Thoughts on the Tulane Maya Symposium 2012
A WEEKEND AT TULANE
The Ninth Annual symposium at Tulane closed Sunday, Feb. 26, with Stanley Guenter’s Last Words: Hieroglyphic Inscriptions from the Terminal Classic Period. It was a weekend filled with exhilarating lectures, Maya art and chats with friends.
The symposium, titled In the Time of the Maya, was brilliantly divided into b’ak’tuns, the approximately 400-year period used to establish a specific time in Maya history. It followed the known history of the Maya in sequential format. Each speaker presented a cycle, an appropriate name since we learned during the course of the symposium that these b’ak’tuns were never chiseled in astronomical stones.
David Stuart opened the Saturday lectures with Cycle 1: Mythic Foundations of Classic Maya History and Kingship. Stuart made the connection between a mythical time, when gods take their place in creation and the historical time, which he says is difficult to pinpoint. He referred often to a “foundational time,” a period neither mythical nor historical that gave rise to the Maya as we know it.
Patricia McAnany, from UNC Chapel Hill, picked up where Stuart left off meshing the “new hearth place” or the three stones of 4 Ahau 8 Kumku and the triadic form of construction seen during the 7th cycle. This, she added, is reflected in the architectonic Triad of El Mirador, the Early Classic city that gained such power in the early stages of Maya development. McAnany’s Making History & Materializing Sacred Place in the Text-Free Style of 22.214.171.124.0 was an interesting concept, one we would see repeated, obviously in historical times, in Palenque.
Kathryn Reese-Taylor, from the University of Calgary, continued with Cycle 8: The Fall of a Giant and the Rise of a King, referring to the fall of El Mirador and the establishment of a new king of Tikal. The Foundational Era, she added, moves toward the historical era, with evidence of warfare, and the intrusion from Teotihuacan. She showed evidence of this change in two cities, Naachtun and Yaxnohcah, where Reese-Taylor has conducted research. The Central Mexico megalopolis apparently left imprint in the Peten and the Southern Lowlands.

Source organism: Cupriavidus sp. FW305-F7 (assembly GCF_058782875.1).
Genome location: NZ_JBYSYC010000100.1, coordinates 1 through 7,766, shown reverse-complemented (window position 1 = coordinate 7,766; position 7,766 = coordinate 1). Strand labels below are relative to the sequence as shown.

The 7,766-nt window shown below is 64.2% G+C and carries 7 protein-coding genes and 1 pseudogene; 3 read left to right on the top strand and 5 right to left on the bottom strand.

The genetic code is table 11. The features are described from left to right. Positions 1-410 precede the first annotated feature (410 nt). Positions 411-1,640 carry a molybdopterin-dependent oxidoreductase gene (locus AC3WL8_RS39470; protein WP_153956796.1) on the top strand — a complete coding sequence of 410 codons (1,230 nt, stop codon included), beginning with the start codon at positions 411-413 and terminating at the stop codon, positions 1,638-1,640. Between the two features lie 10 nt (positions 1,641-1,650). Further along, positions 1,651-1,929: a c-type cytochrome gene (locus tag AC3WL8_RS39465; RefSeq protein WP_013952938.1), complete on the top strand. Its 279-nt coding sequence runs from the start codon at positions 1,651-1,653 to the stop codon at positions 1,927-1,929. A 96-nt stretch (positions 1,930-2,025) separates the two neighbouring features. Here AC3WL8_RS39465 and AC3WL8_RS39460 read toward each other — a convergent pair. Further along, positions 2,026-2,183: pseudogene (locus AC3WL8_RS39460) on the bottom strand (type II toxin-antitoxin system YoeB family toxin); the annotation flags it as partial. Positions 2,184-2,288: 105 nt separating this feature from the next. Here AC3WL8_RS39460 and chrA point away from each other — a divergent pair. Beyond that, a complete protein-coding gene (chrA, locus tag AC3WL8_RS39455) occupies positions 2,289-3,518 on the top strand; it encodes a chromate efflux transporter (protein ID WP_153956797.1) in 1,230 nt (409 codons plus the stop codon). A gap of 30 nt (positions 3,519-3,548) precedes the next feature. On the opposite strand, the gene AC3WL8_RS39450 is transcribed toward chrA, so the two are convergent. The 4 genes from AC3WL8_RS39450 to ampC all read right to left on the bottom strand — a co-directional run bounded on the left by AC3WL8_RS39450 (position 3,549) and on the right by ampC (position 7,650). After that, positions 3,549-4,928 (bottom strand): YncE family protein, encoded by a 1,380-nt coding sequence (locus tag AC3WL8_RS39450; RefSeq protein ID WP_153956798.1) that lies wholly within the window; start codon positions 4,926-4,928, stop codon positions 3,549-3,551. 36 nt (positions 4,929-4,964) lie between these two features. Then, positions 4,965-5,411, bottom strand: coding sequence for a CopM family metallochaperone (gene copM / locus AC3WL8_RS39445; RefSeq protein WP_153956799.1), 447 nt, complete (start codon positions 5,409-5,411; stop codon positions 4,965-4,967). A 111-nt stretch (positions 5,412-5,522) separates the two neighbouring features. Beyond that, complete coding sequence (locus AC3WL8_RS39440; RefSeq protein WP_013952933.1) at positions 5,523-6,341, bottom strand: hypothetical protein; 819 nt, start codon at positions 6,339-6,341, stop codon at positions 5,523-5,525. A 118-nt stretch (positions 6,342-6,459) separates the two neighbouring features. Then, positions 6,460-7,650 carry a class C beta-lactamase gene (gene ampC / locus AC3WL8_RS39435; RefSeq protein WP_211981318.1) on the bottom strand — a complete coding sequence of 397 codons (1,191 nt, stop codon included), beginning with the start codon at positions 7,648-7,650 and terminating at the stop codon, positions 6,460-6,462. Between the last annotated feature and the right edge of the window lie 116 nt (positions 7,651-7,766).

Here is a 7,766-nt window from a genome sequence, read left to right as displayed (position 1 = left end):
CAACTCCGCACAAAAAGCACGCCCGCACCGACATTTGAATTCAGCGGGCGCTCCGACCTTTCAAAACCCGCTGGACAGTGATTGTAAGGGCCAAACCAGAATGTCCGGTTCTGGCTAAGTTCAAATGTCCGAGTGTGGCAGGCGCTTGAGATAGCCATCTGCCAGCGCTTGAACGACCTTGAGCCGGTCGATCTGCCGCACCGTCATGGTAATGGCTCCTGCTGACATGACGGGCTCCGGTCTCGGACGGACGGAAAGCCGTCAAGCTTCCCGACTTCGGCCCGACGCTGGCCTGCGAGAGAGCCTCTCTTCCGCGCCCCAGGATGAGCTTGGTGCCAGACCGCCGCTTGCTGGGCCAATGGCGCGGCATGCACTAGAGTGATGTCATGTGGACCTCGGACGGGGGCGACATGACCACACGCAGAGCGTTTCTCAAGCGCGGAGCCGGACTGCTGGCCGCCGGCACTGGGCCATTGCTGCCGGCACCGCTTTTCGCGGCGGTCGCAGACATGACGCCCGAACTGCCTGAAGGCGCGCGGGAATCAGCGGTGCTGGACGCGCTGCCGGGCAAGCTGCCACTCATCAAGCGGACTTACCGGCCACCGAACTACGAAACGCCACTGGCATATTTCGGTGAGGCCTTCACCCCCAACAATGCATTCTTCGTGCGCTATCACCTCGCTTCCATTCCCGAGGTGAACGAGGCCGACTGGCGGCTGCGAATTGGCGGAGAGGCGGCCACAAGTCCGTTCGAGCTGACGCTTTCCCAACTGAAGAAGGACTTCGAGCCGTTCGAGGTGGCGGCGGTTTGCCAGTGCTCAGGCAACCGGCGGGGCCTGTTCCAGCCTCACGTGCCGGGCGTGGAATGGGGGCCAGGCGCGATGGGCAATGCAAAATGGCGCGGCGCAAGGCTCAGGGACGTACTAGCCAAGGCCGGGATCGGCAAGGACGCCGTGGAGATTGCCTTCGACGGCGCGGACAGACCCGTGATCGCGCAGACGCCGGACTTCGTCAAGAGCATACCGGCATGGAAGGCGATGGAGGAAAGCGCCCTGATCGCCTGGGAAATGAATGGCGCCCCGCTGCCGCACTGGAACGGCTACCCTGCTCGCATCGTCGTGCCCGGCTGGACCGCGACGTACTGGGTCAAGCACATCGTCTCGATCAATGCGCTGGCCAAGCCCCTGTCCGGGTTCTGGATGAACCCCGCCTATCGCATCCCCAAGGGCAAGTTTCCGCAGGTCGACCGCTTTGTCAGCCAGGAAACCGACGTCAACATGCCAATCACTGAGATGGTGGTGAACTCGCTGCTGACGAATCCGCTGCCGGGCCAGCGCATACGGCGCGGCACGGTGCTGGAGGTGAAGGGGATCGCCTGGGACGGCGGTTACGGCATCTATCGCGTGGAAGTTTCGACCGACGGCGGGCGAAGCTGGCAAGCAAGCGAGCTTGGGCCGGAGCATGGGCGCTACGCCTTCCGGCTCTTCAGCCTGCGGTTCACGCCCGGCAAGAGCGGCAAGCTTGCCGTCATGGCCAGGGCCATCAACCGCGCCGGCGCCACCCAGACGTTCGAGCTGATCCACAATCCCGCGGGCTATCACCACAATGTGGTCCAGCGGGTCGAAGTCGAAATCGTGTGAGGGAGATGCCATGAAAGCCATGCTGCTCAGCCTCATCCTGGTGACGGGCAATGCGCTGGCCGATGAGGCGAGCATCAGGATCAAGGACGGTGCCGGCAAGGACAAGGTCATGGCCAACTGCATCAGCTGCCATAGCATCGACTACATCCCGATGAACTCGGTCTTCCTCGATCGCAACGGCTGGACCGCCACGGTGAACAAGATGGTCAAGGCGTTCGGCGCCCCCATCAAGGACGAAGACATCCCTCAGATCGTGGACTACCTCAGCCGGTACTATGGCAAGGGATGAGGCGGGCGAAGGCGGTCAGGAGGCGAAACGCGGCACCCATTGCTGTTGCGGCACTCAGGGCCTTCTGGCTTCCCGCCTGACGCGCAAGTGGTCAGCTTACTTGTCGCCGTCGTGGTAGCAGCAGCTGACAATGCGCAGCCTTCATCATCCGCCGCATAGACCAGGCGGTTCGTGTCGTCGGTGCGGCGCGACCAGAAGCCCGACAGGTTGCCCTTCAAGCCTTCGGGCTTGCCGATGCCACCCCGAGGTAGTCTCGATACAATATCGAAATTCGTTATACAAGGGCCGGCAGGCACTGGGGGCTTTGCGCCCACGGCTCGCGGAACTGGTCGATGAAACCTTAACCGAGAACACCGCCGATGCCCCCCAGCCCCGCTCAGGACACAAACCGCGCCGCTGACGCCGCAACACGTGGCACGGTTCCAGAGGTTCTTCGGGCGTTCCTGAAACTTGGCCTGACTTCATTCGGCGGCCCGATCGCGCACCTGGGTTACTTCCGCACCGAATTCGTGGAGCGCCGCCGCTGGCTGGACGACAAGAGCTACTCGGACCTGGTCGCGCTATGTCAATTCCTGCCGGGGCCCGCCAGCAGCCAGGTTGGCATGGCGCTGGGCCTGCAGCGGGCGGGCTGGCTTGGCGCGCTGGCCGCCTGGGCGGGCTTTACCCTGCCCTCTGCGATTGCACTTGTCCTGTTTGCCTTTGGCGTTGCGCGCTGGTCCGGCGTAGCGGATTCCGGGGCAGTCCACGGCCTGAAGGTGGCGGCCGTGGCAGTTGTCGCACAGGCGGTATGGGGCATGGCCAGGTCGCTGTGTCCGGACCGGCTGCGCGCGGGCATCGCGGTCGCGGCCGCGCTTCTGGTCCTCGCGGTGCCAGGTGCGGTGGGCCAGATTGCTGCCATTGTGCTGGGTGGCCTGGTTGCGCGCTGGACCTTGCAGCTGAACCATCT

Marc Zender, now in Tulane, followed with Cycle 9: Terse Texts, Passive Participants: Classic Maya Texts of the Tenth Baktun (435-830 AD). This is the period that could be called the Golden Era of the Maya, with writing, architecture and art reaching new levels. Zender talked about connections with Teotihuacan, especially with glyphs and other findings in that city’s “barrios” of La Ventilla and Tetitla. He explains about the rise of the Dzibanche-Calakmul polity (what will be the subject of MARI/Tulane’s 10th Symposium in 2013) and the arrival of Turtle Tooth in Piedras Negras. This is an interesting subject, much talked about, but not explained enough.
Prudence Rice, presently from Southern Illinois Univ. and formerly from the University of Florida, covered 830-1224, in that tumultuous era in her cycle, Transitions and Transformations, an aptly titled presentation. Rice weaved through the debate that is the presence of the Toltec in the Northern Lowlands and the founding of new lineages. She talked about the founding of a lineage in Ek Balam, which had Chichen Itza under its power.
IMS’s good friend, Susan Milbrath, followed with A View from Mayapan, the Last Maya Capital in Mexico. Milbrath made a connection of the art of the murals of Mayapan with the images of the Paris and the Dresden codices based on their time of creation. The Dresden has been dated to ca. 1250, while the buildings of Mayapan date from 1020 to 1170. It was enlightening to see the placement of this codex in a locative element. Once you take a closer look at the art from both sources, you realize how keen her analysis was. Milbrath continued to say that Mayapan had adopted its intellectual heritage from Chichen Itza and the Puuc of the Xiu. Mayapan, as we know, represents the last of Maya kingdoms in Mexico.